It’s 1 March, and this is Imogen Dewey with the main stories leading the day – plus a look at the littler-known Kelly sibling you should have heard of.
Legal experts are calling for an independent investigation of the historical rape alleged to have been committed by a federal cabinet minister, citing it as a “very serious” integrity issue. Geoffrey Watson, director of the Centre for Public Integrity, has challenged the government’s position that only police should investigate the serious offence, alleged to have occurred in 1988. Two more federal MPs have revealed they were made aware of the allegation before that: a Liberal MP sent a dossier on Wednesday, and a Labor MP contacted by the complainant, a friend, in 2019. Adam Bandt has called on Scott Morrison to stand the minister aside pending an independent inquiry. Malcolm Turnbull backed a coronial inquest into the death of the complainant, who took her own life in July. Anthony Albanese, while agreeing the matter is best handled by police, yesterday called it a “test” for Scott Morrison, who must decide if the minister should continue in his current position. He refused to say how he would handle a similar allegation against a Labor frontbencher, arguing that this was a hypothetical. But Liberal senator Sarah Henderson last night referred a rape allegation against an unnamed Labor member of parliament to the federal police.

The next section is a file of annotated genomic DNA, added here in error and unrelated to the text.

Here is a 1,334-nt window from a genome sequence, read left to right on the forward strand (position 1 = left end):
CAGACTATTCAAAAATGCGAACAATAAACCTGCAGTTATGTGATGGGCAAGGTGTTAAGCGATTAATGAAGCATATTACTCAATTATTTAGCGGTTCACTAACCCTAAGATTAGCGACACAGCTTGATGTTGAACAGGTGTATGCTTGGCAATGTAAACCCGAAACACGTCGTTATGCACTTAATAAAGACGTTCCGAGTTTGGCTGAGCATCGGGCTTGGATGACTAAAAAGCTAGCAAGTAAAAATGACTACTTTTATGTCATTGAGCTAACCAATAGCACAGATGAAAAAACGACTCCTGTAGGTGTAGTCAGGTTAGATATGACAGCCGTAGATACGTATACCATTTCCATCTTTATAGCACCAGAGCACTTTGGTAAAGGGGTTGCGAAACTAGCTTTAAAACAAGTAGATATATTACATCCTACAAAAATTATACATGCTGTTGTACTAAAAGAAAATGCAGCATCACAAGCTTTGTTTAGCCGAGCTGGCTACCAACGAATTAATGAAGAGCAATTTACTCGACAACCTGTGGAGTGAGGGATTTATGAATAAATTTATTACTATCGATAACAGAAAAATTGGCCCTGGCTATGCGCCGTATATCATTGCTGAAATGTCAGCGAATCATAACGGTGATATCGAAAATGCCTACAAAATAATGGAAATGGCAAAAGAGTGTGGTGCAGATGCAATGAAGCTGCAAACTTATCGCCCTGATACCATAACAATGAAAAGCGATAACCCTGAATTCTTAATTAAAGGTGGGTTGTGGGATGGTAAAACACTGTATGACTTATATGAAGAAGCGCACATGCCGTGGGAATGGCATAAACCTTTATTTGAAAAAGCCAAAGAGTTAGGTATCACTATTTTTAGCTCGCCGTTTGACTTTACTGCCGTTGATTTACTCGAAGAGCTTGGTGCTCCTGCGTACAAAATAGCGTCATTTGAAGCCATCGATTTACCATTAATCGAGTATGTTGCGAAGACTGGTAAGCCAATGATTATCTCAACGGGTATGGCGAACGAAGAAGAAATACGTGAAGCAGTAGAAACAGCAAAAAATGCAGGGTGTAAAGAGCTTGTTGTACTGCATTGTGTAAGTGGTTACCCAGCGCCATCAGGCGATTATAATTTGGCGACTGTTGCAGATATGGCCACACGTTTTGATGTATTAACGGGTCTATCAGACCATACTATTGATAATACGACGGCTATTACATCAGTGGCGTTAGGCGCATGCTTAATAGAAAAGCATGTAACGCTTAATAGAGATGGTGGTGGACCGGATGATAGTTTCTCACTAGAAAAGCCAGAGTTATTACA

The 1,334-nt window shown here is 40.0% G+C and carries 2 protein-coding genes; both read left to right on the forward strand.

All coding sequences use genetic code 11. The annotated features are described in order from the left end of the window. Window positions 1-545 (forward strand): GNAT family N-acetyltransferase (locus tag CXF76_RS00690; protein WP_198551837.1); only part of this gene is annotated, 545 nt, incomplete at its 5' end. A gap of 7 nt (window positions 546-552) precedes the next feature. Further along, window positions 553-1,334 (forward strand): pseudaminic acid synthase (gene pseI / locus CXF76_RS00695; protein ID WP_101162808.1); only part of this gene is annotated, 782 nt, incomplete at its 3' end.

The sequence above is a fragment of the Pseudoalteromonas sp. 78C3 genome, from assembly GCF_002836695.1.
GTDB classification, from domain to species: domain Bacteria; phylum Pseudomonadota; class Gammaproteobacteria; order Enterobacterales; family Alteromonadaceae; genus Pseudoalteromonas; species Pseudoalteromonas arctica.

The heads of hundreds of private schools across New South Wales will be briefed by the boss of the police sex crimes squad this week as the sector scrambles to address concerns raised by a viral petition that has gathered more than 3,000 testimonies of alleged sexual assault committed by high school students.
Health minister Greg Hunt confirmed the government “quietly” set up a “myth-busting unit” last year to address what he’s called “plainly ridiculous” misinformation surrounding the rollout of the Covid-19 vaccine, amid increasing concerns about the spread of false information and conspiracy theories. He was announcing the arrival of the first 300,000 doses of the new AstraZeneca vaccine – due to start rolling out by next week. Meanwhile new data suggests the Pfizer/BioNTech vaccine may be less effective in people with obesity. Dr Anthony Fauci is urging Americans to take whatever vaccine is immediately available to them; 20 million people in the UK have had their first dose; and some experts think Australia’s goal of vaccinating the entire adult population by October might just be feasible. Until then, Qantas has reportedly secured the support of at least three premiers to keep domestic borders open once the rollout reaches 4 million people from early April.
Two conservation scientists have been cleared of research misconduct by the University of Tasmania after a review sparked by complaints from logging industry representatives.
Chinese investment in Australia plunged by 61% last year, new data shows. But according to one researcher, this may be more about changed foreign investment settings than a strained economic relationship.
Thousands of Victorians may have missed out on early cancer diagnoses during the pandemic, potentially allowing the disease to progress past the chance of recovery and causing a “cancer spike” later on, the Cancer Council says.
Nearly every main voice of dissent in Hong Kong is now in jail or exile, after Hong Kong police charged nearly 50 pro-democracy campaigners and politicians with conspiracy to commit subversion. All face life in prison if convicted.